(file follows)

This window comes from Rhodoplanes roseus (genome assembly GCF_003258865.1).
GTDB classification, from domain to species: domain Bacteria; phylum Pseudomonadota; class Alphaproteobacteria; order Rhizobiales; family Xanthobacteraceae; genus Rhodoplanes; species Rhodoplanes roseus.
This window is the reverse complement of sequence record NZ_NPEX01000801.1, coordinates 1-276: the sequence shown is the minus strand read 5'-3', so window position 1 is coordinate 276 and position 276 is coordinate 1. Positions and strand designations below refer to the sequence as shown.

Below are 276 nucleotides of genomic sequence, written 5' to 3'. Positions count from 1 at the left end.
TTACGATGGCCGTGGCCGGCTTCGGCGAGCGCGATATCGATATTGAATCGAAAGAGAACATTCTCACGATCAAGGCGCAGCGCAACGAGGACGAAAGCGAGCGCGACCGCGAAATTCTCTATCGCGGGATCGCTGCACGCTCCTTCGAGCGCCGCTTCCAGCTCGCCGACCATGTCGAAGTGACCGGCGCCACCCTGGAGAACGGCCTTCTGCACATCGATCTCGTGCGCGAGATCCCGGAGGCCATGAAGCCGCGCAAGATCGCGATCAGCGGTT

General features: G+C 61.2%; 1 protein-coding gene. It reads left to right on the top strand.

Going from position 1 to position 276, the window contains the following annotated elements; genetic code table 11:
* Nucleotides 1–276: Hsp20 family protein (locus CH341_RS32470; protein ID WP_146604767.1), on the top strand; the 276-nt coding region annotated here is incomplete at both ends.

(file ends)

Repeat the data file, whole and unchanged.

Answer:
This window comes from Rhodoplanes roseus (genome assembly GCF_003258865.1).
GTDB classification, from domain to species: domain Bacteria; phylum Pseudomonadota; class Alphaproteobacteria; order Rhizobiales; family Xanthobacteraceae; genus Rhodoplanes; species Rhodoplanes roseus.
This window is the reverse complement of sequence record NZ_NPEX01000801.1, coordinates 1-276: the sequence shown is the minus strand read 5'-3', so window position 1 is coordinate 276 and position 276 is coordinate 1. Positions and strand designations below refer to the sequence as shown.

Below are 276 nucleotides of genomic sequence, written 5' to 3'. Positions count from 1 at the left end.
TTACGATGGCCGTGGCCGGCTTCGGCGAGCGCGATATCGATATTGAATCGAAAGAGAACATTCTCACGATCAAGGCGCAGCGCAACGAGGACGAAAGCGAGCGCGACCGCGAAATTCTCTATCGCGGGATCGCTGCACGCTCCTTCGAGCGCCGCTTCCAGCTCGCCGACCATGTCGAAGTGACCGGCGCCACCCTGGAGAACGGCCTTCTGCACATCGATCTCGTGCGCGAGATCCCGGAGGCCATGAAGCCGCGCAAGATCGCGATCAGCGGTT

General features: G+C 61.2%; 1 protein-coding gene. It reads left to right on the top strand.

Going from position 1 to position 276, the window contains the following annotated elements; genetic code table 11:
* Nucleotides 1–276: Hsp20 family protein (locus CH341_RS32470; protein ID WP_146604767.1), on the top strand; the 276-nt coding region annotated here is incomplete at both ends.